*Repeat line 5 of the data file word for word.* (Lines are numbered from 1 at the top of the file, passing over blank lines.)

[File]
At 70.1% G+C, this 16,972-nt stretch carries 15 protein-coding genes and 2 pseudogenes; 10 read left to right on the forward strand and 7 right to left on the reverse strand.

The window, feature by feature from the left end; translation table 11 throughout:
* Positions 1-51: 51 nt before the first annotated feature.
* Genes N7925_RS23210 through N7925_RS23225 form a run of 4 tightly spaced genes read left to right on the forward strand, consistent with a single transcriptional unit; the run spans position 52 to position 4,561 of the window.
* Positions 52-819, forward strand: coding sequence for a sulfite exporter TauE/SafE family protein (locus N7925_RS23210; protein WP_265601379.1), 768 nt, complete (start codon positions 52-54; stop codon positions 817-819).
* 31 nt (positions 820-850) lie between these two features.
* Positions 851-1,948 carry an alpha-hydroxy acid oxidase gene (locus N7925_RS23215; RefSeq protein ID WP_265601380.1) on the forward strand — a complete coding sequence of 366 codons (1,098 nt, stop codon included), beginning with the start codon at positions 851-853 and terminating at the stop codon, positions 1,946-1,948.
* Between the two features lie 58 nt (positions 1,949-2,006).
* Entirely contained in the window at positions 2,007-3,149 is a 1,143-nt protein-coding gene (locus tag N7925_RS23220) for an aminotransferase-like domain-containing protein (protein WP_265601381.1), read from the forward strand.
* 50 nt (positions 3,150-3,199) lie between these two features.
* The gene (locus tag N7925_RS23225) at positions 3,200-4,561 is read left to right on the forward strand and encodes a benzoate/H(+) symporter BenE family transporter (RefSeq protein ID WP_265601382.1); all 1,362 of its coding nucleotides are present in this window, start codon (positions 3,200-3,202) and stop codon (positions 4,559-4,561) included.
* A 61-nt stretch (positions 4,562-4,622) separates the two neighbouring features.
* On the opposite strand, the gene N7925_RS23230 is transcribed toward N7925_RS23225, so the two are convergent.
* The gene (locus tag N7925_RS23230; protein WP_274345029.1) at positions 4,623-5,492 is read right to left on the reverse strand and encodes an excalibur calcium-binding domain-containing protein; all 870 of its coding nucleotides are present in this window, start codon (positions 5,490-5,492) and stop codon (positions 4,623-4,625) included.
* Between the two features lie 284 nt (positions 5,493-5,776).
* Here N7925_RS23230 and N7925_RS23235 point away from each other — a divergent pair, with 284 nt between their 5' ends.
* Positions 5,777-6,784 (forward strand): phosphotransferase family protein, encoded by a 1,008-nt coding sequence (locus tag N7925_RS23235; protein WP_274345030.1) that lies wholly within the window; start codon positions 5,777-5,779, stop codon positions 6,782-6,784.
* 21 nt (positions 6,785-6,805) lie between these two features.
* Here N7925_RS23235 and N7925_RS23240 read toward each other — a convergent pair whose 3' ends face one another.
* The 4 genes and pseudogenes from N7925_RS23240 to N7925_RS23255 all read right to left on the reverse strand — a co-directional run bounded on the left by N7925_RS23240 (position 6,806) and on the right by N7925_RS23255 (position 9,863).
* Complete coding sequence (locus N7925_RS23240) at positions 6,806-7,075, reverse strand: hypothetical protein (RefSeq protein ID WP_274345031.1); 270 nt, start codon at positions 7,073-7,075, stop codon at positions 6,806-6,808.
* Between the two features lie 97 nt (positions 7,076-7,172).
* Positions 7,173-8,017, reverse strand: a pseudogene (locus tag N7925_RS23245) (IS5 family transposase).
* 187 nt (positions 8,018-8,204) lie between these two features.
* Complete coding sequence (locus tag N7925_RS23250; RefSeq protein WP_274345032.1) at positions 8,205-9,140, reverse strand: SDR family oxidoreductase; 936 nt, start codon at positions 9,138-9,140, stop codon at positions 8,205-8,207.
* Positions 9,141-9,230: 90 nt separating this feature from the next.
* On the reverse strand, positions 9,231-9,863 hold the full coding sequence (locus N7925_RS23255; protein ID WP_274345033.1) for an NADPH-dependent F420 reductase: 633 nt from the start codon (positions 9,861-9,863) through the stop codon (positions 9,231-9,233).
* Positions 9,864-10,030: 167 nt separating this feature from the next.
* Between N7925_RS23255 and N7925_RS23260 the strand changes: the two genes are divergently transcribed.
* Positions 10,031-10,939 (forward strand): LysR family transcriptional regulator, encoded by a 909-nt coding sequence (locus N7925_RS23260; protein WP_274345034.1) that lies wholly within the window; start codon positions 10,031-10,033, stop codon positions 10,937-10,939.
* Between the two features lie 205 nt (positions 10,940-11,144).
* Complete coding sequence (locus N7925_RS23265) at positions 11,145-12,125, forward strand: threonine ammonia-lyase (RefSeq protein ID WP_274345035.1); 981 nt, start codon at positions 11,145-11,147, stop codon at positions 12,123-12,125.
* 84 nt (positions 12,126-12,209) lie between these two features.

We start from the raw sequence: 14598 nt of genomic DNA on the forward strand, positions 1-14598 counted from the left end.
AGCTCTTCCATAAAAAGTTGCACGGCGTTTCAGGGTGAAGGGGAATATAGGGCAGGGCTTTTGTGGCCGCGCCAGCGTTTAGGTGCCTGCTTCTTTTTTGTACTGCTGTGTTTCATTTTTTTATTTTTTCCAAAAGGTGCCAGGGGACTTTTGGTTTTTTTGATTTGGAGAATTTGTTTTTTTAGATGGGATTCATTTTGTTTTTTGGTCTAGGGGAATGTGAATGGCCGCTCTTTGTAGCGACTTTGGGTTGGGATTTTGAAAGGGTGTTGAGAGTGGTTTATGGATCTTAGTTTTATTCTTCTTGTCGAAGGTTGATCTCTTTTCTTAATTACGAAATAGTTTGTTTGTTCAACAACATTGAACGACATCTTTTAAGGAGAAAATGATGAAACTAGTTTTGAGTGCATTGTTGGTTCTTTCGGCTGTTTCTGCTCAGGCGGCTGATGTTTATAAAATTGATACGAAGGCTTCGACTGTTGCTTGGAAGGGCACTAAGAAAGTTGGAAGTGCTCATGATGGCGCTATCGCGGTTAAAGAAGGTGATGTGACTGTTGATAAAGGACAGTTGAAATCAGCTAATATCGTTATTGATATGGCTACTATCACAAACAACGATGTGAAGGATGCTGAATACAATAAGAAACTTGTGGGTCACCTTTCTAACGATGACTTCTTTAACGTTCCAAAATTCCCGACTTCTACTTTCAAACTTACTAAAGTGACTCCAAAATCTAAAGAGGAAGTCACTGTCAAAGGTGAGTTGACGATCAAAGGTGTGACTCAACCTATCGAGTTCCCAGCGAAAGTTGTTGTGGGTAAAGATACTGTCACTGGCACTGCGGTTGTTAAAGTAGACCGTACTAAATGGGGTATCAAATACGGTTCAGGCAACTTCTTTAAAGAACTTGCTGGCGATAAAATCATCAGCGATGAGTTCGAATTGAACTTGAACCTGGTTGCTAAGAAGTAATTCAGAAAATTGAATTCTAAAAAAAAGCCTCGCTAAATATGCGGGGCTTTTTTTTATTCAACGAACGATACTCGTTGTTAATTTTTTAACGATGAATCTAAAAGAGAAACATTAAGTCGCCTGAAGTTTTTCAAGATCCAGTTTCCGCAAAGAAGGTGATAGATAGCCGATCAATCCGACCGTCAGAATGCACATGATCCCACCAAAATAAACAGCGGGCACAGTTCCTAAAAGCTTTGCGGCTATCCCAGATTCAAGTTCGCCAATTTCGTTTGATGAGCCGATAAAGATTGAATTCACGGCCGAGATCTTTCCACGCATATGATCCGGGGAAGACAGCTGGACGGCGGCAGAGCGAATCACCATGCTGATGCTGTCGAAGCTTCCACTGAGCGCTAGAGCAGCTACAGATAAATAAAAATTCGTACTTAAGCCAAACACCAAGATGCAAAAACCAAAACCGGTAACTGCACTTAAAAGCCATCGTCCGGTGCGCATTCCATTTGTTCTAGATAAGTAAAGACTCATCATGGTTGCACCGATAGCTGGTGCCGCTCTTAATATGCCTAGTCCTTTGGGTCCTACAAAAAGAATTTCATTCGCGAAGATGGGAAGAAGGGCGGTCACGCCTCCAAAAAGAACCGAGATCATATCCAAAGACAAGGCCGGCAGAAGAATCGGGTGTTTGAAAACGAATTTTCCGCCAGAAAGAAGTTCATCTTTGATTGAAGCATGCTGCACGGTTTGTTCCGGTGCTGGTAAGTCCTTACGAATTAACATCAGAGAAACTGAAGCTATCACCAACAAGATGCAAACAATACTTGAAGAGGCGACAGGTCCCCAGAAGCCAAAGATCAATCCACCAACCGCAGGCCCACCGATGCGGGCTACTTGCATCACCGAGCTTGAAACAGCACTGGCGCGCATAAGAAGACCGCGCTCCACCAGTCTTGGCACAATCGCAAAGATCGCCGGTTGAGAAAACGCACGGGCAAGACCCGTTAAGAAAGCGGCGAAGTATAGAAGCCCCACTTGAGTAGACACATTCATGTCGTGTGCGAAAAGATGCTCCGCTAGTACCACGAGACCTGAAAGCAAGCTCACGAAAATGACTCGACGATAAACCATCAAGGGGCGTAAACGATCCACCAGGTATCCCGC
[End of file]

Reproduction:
* Positions 52-819, forward strand: coding sequence for a sulfite exporter TauE/SafE family protein (locus N7925_RS23210; protein WP_265601379.1), 768 nt, complete (start codon positions 52-54; stop codon positions 817-819).